This is my first time working with gell but I will offer my two cents.
First,gellcoat is not something that should be attempted unless you have bodyshop experience and or a serious drive to get the job done.As an example I have over a hundred hours in wetsanding.You will also need a handfull of expensive tools.
Second,its not very healthy and care should be taken not to poison yourself as best you can.
I found that a standard sanding block doesn't work well on the straight sides of a boat and remebered a old trick from my bodyshop days.This will also work if your sanding you existing gellcoat.
Go to your local parts store and buy a roll of campertop foam seal then cut a wood block the length of sanding paper\width of seal.apply a piece of foam to one side and you have a rigid sanding block thats easy to hold onto without sanding your fingers off.Split a piece of paper in half then fold it and your ready to go.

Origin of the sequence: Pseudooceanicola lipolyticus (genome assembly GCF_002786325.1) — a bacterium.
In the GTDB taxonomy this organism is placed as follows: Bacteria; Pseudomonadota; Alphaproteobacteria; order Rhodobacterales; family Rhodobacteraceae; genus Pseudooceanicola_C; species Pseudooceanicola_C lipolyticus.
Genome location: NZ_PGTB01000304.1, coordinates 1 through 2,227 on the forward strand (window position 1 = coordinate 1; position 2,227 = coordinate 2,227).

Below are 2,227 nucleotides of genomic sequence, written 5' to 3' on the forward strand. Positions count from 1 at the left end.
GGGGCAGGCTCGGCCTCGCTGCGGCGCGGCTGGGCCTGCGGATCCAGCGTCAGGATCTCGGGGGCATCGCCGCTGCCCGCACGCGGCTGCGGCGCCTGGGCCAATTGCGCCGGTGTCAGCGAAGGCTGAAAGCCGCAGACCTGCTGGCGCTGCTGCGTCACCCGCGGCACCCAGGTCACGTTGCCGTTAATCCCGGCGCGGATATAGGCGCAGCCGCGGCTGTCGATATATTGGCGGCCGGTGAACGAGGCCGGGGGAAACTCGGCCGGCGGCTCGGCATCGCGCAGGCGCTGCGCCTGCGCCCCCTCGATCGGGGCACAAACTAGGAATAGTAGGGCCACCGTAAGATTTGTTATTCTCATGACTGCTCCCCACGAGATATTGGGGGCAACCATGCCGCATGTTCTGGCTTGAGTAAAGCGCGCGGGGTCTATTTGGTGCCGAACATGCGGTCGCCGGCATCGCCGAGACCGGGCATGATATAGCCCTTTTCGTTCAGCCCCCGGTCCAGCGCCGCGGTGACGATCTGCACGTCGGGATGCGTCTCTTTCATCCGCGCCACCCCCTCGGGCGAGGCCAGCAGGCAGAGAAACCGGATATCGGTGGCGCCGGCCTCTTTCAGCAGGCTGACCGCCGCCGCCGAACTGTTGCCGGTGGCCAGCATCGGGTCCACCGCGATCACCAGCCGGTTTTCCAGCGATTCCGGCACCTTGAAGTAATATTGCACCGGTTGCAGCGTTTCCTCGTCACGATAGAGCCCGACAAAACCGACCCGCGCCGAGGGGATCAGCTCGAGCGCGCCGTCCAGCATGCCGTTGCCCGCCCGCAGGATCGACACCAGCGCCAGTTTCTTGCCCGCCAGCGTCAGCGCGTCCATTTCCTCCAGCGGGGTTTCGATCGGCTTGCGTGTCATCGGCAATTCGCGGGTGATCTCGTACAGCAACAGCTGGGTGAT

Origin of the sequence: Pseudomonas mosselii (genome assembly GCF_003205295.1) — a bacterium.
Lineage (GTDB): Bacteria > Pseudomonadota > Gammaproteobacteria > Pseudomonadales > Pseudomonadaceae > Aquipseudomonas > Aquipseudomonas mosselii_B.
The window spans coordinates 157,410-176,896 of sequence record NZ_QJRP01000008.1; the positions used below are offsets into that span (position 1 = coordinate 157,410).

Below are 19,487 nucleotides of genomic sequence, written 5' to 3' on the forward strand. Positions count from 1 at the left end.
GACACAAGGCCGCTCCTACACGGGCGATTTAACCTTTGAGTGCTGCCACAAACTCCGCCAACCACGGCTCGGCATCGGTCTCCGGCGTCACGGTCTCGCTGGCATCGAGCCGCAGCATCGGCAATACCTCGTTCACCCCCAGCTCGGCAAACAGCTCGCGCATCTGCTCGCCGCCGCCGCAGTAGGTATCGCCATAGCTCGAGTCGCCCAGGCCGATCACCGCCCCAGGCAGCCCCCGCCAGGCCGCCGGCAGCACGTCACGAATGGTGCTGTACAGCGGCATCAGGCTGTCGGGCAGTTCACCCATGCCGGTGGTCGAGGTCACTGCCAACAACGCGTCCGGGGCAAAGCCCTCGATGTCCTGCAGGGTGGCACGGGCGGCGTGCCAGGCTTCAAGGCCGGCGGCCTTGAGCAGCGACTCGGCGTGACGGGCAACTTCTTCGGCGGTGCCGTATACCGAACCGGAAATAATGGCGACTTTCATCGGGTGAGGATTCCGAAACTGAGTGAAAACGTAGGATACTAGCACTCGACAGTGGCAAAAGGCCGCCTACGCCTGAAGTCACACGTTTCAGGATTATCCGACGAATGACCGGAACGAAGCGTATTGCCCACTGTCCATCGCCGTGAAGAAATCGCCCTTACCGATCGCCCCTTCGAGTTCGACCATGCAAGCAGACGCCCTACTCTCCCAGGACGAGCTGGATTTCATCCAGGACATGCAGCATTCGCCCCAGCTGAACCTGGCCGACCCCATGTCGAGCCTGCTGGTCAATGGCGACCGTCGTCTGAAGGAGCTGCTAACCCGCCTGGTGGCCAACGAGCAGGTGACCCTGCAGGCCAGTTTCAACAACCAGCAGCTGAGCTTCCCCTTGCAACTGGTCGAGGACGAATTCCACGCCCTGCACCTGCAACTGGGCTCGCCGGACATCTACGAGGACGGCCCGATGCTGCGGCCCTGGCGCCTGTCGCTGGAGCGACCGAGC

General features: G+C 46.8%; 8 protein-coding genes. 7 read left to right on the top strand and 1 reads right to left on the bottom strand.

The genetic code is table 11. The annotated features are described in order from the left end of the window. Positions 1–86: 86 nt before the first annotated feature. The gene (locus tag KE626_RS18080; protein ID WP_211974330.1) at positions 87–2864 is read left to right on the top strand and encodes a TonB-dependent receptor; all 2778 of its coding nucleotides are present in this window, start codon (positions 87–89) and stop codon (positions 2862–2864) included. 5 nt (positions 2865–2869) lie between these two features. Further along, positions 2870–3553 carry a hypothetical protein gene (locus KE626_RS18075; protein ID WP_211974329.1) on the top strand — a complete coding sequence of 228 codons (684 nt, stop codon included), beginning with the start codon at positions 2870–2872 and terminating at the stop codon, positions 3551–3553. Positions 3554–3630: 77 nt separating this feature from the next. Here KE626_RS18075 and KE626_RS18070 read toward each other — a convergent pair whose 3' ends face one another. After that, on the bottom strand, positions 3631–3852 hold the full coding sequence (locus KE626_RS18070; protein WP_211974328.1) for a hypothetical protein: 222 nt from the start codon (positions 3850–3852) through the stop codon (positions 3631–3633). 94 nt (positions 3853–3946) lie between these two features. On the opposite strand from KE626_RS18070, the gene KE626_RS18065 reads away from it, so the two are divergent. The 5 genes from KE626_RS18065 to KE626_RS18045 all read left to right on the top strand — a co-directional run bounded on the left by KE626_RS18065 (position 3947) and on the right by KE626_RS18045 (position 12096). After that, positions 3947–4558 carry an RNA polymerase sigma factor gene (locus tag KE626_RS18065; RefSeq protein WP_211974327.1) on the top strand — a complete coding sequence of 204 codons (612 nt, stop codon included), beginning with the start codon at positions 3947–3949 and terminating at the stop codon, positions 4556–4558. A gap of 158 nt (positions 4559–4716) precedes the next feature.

I also use a rubber sqweegee to clear water away and inspect.Dish soap in the sanding water also helps a bit.
When sanding place the block at a slight angle and make long clean strokes making sure to stay off the edges.
When you are satisfied with a area use the sqweegee to mark your stopping point.
I started with 400 grit and then on to 1000 but everyone has a different system.Do what works best for you just remember whatever you start with you have to sand out later.Keep in mind too the longer you let it dry the harder the gell will get so start sanding as soon as possible.
I used about thirty sheets of 400 and twenty on 1000.